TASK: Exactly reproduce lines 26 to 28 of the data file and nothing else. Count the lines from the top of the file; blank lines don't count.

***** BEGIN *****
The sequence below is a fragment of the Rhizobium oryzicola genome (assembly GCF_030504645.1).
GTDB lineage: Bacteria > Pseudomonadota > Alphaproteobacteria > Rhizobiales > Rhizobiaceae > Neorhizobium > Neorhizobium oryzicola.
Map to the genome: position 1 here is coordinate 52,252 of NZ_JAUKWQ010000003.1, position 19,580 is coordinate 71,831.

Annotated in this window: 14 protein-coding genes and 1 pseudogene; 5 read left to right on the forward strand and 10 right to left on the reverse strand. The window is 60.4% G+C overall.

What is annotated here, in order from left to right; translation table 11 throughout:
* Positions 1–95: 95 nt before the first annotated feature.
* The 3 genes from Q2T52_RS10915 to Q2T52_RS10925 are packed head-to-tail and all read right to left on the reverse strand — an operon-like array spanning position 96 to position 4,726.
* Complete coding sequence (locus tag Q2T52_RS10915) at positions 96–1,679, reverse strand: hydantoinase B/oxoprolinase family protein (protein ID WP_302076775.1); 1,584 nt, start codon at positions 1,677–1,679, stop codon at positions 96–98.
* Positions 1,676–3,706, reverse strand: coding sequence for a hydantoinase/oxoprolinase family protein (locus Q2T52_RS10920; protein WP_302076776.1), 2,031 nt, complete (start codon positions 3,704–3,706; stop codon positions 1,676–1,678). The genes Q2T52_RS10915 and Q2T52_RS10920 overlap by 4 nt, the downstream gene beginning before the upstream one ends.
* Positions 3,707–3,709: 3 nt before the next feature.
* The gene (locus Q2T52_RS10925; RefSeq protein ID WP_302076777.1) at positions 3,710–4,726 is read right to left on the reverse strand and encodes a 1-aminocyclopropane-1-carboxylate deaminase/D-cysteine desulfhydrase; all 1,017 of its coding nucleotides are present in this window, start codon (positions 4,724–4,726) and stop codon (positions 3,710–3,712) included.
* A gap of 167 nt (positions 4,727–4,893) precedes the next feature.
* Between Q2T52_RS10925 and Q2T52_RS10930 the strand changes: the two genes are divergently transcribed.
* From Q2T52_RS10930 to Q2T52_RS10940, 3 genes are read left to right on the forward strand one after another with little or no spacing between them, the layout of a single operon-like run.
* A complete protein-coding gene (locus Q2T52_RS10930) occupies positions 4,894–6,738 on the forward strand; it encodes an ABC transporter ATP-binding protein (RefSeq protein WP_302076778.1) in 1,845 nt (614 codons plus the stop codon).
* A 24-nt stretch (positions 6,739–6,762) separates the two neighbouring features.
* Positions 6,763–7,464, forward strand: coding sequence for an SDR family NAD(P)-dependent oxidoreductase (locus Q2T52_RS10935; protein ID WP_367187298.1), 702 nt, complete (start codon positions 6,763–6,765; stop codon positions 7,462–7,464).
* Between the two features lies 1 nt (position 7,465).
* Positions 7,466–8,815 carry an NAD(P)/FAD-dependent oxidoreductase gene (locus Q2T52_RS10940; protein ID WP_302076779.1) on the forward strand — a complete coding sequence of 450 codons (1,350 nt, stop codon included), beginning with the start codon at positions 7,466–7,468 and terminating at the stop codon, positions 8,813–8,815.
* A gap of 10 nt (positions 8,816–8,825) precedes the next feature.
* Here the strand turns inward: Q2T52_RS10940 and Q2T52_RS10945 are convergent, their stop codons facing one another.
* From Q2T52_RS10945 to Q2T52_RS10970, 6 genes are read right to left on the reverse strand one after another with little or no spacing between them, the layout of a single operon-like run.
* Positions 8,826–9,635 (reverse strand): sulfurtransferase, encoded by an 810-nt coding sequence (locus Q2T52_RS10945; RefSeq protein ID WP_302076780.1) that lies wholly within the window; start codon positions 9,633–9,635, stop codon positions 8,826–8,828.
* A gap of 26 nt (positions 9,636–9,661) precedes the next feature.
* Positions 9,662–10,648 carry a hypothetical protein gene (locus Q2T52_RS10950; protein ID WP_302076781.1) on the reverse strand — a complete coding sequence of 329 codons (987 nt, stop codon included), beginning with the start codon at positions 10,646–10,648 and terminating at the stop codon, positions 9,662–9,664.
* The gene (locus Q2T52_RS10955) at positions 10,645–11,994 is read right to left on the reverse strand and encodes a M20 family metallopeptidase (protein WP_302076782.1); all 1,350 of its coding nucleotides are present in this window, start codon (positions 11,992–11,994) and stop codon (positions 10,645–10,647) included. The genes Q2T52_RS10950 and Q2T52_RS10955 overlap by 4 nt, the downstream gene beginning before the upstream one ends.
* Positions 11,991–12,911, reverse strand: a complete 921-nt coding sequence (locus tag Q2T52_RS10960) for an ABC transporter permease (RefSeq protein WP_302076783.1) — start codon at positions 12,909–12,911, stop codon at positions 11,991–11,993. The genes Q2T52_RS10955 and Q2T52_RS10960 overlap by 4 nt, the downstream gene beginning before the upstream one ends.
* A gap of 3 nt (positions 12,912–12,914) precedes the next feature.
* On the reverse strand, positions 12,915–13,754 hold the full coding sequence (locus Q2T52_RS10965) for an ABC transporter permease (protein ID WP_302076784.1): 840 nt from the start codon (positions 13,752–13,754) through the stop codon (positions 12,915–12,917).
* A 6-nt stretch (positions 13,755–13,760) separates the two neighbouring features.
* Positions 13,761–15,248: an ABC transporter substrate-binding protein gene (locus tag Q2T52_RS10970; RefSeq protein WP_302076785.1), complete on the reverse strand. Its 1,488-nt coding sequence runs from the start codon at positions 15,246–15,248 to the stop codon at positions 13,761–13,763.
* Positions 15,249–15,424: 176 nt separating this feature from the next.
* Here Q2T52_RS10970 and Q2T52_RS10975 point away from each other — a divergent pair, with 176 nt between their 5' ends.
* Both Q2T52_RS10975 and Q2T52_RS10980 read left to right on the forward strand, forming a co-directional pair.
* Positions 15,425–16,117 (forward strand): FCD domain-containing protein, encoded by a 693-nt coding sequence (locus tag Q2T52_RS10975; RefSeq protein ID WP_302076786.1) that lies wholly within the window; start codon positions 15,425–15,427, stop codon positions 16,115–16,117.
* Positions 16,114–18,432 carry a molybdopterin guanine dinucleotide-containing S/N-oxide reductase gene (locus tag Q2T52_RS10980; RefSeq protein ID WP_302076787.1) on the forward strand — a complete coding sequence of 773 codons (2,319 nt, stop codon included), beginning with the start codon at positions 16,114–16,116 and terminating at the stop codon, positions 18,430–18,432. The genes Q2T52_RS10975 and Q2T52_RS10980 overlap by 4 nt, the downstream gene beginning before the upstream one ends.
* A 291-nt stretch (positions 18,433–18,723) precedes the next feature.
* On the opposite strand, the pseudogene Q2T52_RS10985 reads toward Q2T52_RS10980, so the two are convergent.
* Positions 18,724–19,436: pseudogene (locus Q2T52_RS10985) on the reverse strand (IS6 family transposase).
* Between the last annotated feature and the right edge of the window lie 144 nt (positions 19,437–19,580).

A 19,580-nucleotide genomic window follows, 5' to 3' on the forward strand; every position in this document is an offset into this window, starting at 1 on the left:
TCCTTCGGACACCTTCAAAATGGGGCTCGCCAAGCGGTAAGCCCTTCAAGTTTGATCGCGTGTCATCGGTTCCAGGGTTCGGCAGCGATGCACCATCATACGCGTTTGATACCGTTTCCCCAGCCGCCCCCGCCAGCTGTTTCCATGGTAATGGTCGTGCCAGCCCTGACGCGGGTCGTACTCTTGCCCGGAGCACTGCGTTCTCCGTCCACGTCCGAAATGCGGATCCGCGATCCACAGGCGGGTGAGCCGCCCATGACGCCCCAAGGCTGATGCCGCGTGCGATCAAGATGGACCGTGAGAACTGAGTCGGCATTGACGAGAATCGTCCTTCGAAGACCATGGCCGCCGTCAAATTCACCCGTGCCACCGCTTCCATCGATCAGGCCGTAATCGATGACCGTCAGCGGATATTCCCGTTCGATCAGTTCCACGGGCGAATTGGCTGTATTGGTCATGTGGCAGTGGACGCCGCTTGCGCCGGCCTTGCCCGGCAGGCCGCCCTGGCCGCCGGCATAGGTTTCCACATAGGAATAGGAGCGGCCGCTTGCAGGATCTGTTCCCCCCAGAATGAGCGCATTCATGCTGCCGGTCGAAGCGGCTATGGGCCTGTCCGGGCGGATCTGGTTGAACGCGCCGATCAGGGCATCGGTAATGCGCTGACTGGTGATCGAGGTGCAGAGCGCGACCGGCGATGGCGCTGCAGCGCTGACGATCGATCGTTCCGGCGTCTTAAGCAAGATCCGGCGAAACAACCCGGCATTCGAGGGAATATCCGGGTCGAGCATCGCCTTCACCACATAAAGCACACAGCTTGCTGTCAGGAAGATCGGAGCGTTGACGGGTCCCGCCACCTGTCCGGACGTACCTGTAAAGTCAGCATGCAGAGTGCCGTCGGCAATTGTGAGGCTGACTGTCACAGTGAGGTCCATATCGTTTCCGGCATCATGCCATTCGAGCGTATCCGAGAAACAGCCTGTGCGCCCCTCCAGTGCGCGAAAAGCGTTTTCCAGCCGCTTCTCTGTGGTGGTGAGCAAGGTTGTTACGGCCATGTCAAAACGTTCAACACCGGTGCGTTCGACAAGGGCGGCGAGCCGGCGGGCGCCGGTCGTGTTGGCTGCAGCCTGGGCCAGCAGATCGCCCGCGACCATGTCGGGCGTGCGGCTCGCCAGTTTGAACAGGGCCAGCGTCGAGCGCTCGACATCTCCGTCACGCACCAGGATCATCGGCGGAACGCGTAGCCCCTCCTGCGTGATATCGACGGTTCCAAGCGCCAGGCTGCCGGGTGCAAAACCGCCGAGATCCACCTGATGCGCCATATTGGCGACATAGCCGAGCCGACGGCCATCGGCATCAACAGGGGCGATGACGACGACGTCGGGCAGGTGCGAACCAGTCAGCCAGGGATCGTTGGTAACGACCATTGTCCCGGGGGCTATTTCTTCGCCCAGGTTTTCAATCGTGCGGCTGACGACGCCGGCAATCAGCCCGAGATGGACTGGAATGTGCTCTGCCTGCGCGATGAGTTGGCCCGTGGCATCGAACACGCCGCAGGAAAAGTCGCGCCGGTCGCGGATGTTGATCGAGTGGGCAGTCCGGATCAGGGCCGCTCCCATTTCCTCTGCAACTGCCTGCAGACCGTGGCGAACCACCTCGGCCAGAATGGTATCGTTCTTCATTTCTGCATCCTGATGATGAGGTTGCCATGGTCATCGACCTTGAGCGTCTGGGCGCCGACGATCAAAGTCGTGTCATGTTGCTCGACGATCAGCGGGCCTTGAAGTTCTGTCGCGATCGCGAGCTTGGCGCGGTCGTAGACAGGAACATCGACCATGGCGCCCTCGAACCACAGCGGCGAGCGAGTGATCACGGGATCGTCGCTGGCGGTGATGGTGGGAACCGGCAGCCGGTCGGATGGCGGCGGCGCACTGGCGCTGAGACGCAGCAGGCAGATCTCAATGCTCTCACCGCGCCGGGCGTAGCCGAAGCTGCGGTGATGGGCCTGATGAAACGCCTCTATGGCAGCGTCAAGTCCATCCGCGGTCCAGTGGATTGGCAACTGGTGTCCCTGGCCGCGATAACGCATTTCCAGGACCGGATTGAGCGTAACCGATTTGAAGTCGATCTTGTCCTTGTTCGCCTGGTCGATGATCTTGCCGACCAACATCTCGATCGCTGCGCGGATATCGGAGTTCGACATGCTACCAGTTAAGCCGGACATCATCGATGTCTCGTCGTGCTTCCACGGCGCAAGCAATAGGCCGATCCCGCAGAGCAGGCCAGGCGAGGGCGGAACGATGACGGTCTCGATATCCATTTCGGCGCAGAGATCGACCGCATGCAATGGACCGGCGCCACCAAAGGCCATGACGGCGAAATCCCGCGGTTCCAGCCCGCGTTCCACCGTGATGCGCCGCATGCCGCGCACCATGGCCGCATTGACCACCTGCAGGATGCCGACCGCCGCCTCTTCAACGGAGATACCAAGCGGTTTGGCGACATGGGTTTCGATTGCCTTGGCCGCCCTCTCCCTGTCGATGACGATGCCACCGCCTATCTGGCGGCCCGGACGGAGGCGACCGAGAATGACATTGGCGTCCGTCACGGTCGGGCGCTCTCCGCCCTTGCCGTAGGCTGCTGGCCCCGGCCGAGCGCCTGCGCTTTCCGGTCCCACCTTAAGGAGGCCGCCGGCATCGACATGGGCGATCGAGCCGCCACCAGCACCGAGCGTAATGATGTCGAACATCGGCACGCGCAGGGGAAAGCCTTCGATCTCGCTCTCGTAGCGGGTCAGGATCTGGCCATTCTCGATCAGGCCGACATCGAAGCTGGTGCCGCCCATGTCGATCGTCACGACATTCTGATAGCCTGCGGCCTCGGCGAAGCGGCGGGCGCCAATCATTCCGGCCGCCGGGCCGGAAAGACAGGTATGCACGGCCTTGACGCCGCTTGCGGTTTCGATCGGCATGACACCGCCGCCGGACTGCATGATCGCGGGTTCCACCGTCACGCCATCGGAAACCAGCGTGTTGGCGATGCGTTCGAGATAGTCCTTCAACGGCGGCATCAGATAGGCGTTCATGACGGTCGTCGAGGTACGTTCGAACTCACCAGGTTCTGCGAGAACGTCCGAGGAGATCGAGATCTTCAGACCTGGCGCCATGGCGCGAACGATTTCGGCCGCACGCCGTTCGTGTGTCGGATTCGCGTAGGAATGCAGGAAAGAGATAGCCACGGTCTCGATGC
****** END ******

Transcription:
* The gene (locus Q2T52_RS10955) at positions 10,645–11,994 is read right to left on the reverse strand and encodes a M20 family metallopeptidase (protein WP_302076782.1); all 1,350 of its coding nucleotides are present in this window, start codon (positions 11,992–11,994) and stop codon (positions 10,645–10,647) included. The genes Q2T52_RS10950 and Q2T52_RS10955 overlap by 4 nt, the downstream gene beginning before the upstream one ends.
* Positions 11,991–12,911, reverse strand: a complete 921-nt coding sequence (locus tag Q2T52_RS10960) for an ABC transporter permease (RefSeq protein WP_302076783.1) — start codon at positions 12,909–12,911, stop codon at positions 11,991–11,993. The genes Q2T52_RS10955 and Q2T52_RS10960 overlap by 4 nt, the downstream gene beginning before the upstream one ends.
* A gap of 3 nt (positions 12,912–12,914) precedes the next feature.